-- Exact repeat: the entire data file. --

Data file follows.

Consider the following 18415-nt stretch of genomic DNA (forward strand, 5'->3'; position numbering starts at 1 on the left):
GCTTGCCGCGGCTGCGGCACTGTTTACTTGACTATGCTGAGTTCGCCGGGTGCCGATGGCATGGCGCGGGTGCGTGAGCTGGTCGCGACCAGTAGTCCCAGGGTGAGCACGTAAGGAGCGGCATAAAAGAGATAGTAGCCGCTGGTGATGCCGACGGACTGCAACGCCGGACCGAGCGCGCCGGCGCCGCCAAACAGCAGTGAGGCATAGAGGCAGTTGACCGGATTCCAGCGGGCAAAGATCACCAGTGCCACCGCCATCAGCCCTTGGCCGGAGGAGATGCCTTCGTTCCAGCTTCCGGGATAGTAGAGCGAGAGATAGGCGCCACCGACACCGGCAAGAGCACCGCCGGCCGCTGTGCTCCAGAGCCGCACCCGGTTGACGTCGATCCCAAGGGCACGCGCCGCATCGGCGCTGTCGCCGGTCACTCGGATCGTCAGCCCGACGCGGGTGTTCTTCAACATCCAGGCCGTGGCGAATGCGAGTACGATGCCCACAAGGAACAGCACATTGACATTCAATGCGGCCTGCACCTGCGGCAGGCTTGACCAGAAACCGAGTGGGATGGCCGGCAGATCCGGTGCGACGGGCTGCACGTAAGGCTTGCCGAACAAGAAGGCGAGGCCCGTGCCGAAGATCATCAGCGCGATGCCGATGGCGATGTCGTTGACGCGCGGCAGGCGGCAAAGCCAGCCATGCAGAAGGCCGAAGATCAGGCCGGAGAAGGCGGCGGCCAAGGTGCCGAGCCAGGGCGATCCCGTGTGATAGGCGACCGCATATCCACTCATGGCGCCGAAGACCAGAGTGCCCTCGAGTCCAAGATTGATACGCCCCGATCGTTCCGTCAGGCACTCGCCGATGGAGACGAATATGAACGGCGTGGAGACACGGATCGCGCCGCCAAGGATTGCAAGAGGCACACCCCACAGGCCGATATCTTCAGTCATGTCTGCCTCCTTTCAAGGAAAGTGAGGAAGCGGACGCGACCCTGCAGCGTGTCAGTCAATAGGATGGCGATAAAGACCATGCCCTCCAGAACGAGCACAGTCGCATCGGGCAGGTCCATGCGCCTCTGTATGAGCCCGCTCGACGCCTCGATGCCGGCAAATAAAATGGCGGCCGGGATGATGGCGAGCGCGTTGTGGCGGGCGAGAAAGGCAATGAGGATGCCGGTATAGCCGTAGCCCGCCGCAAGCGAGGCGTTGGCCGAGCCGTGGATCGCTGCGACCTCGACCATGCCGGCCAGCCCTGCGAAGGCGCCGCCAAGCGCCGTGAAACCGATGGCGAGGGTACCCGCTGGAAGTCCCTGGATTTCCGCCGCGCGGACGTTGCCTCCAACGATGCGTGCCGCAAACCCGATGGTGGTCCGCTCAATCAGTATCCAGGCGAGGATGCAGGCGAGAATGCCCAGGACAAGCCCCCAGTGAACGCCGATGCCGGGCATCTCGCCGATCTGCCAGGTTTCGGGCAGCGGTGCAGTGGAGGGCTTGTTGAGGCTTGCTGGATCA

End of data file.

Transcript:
Consider the following 18415-nt stretch of genomic DNA (forward strand, 5'->3'; position numbering starts at 1 on the left):
GCTTGCCGCGGCTGCGGCACTGTTTACTTGACTATGCTGAGTTCGCCGGGTGCCGATGGCATGGCGCGGGTGCGTGAGCTGGTCGCGACCAGTAGTCCCAGGGTGAGCACGTAAGGAGCGGCATAAAAGAGATAGTAGCCGCTGGTGATGCCGACGGACTGCAACGCCGGACCGAGCGCGCCGGCGCCGCCAAACAGCAGTGAGGCATAGAGGCAGTTGACCGGATTCCAGCGGGCAAAGATCACCAGTGCCACCGCCATCAGCCCTTGGCCGGAGGAGATGCCTTCGTTCCAGCTTCCGGGATAGTAGAGCGAGAGATAGGCGCCACCGACACCGGCAAGAGCACCGCCGGCCGCTGTGCTCCAGAGCCGCACCCGGTTGACGTCGATCCCAAGGGCACGCGCCGCATCGGCGCTGTCGCCGGTCACTCGGATCGTCAGCCCGACGCGGGTGTTCTTCAACATCCAGGCCGTGGCGAATGCGAGTACGATGCCCACAAGGAACAGCACATTGACATTCAATGCGGCCTGCACCTGCGGCAGGCTTGACCAGAAACCGAGTGGGATGGCCGGCAGATCCGGTGCGACGGGCTGCACGTAAGGCTTGCCGAACAAGAAGGCGAGGCCCGTGCCGAAGATCATCAGCGCGATGCCGATGGCGATGTCGTTGACGCGCGGCAGGCGGCAAAGCCAGCCATGCAGAAGGCCGAAGATCAGGCCGGAGAAGGCGGCGGCCAAGGTGCCGAGCCAGGGCGATCCCGTGTGATAGGCGACCGCATATCCACTCATGGCGCCGAAGACCAGAGTGCCCTCGAGTCCAAGATTGATACGCCCCGATCGTTCCGTCAGGCACTCGCCGATGGAGACGAATATGAACGGCGTGGAGACACGGATCGCGCCGCCAAGGATTGCAAGAGGCACACCCCACAGGCCGATATCTTCAGTCATGTCTGCCTCCTTTCAAGGAAAGTGAGGAAGCGGACGCGACCCTGCAGCGTGTCAGTCAATAGGATGGCGATAAAGACCATGCCCTCCAGAACGAGCACAGTCGCATCGGGCAGGTCCATGCGCCTCTGTATGAGCCCGCTCGACGCCTCGATGCCGGCAAATAAAATGGCGGCCGGGATGATGGCGAGCGCGTTGTGGCGGGCGAGAAAGGCAATGAGGATGCCGGTATAGCCGTAGCCCGCCGCAAGCGAGGCGTTGGCCGAGCCGTGGATCGCTGCGACCTCGACCATGCCGGCCAGCCCTGCGAAGGCGCCGCCAAGCGCCGTGAAACCGATGGCGAGGGTACCCGCTGGAAGTCCCTGGATTTCCGCCGCGCGGACGTTGCCTCCAACGATGCGTGCCGCAAACCCGATGGTGGTCCGCTCAATCAGTATCCAGGCGAGGATGCAGGCGAGAATGCCCAGGACAAGCCCCCAGTGAACGCCGATGCCGGGCATCTCGCCGATCTGCCAGGTTTCGGGCAGCGGTGCAGTGGAGGGCTTGTTGAGGCTTGCTGGATCA